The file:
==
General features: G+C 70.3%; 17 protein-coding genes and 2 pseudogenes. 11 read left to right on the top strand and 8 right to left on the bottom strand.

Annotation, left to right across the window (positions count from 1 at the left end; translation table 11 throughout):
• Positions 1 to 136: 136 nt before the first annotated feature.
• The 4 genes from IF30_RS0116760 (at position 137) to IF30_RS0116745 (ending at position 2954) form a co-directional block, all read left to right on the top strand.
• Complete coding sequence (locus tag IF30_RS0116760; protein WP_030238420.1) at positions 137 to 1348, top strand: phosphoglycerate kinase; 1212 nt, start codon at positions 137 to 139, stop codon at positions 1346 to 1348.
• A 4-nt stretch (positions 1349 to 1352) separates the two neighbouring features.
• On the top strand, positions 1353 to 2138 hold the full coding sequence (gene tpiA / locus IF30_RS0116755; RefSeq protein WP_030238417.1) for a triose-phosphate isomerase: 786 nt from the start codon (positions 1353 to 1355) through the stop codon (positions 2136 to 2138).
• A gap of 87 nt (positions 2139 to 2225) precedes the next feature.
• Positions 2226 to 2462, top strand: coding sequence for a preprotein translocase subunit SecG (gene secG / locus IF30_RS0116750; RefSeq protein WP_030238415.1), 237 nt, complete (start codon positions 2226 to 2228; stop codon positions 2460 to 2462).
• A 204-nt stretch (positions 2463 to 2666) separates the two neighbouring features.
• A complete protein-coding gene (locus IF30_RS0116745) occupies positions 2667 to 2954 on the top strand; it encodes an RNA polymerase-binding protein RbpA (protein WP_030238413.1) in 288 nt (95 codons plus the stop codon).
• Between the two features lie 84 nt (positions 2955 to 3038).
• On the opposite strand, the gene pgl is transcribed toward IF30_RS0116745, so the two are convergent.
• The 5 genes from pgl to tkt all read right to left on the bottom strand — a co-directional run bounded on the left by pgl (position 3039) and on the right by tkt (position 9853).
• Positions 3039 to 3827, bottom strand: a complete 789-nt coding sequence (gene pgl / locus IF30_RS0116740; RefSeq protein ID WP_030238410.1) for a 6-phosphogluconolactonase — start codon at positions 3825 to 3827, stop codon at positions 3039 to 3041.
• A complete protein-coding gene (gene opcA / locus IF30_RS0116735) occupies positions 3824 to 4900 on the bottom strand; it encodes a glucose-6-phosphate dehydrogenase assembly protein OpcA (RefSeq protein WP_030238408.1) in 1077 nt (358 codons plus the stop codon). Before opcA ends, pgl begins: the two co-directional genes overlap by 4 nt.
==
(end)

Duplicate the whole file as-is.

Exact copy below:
General features: G+C 70.3%; 17 protein-coding genes and 2 pseudogenes. 11 read left to right on the top strand and 8 right to left on the bottom strand.

Annotation, left to right across the window (positions count from 1 at the left end; translation table 11 throughout):
• Positions 1 to 136: 136 nt before the first annotated feature.
• The 4 genes from IF30_RS0116760 (at position 137) to IF30_RS0116745 (ending at position 2954) form a co-directional block, all read left to right on the top strand.
• Complete coding sequence (locus tag IF30_RS0116760; protein WP_030238420.1) at positions 137 to 1348, top strand: phosphoglycerate kinase; 1212 nt, start codon at positions 137 to 139, stop codon at positions 1346 to 1348.
• A 4-nt stretch (positions 1349 to 1352) separates the two neighbouring features.
• On the top strand, positions 1353 to 2138 hold the full coding sequence (gene tpiA / locus IF30_RS0116755; RefSeq protein WP_030238417.1) for a triose-phosphate isomerase: 786 nt from the start codon (positions 1353 to 1355) through the stop codon (positions 2136 to 2138).
• A gap of 87 nt (positions 2139 to 2225) precedes the next feature.
• Positions 2226 to 2462, top strand: coding sequence for a preprotein translocase subunit SecG (gene secG / locus IF30_RS0116750; RefSeq protein WP_030238415.1), 237 nt, complete (start codon positions 2226 to 2228; stop codon positions 2460 to 2462).
• A 204-nt stretch (positions 2463 to 2666) separates the two neighbouring features.
• A complete protein-coding gene (locus IF30_RS0116745) occupies positions 2667 to 2954 on the top strand; it encodes an RNA polymerase-binding protein RbpA (protein WP_030238413.1) in 288 nt (95 codons plus the stop codon).
• Between the two features lie 84 nt (positions 2955 to 3038).
• On the opposite strand, the gene pgl is transcribed toward IF30_RS0116745, so the two are convergent.
• The 5 genes from pgl to tkt all read right to left on the bottom strand — a co-directional run bounded on the left by pgl (position 3039) and on the right by tkt (position 9853).
• Positions 3039 to 3827, bottom strand: a complete 789-nt coding sequence (gene pgl / locus IF30_RS0116740; RefSeq protein ID WP_030238410.1) for a 6-phosphogluconolactonase — start codon at positions 3825 to 3827, stop codon at positions 3039 to 3041.
• A complete protein-coding gene (gene opcA / locus IF30_RS0116735) occupies positions 3824 to 4900 on the bottom strand; it encodes a glucose-6-phosphate dehydrogenase assembly protein OpcA (RefSeq protein WP_030238408.1) in 1077 nt (358 codons plus the stop codon). Before opcA ends, pgl begins: the two co-directional genes overlap by 4 nt.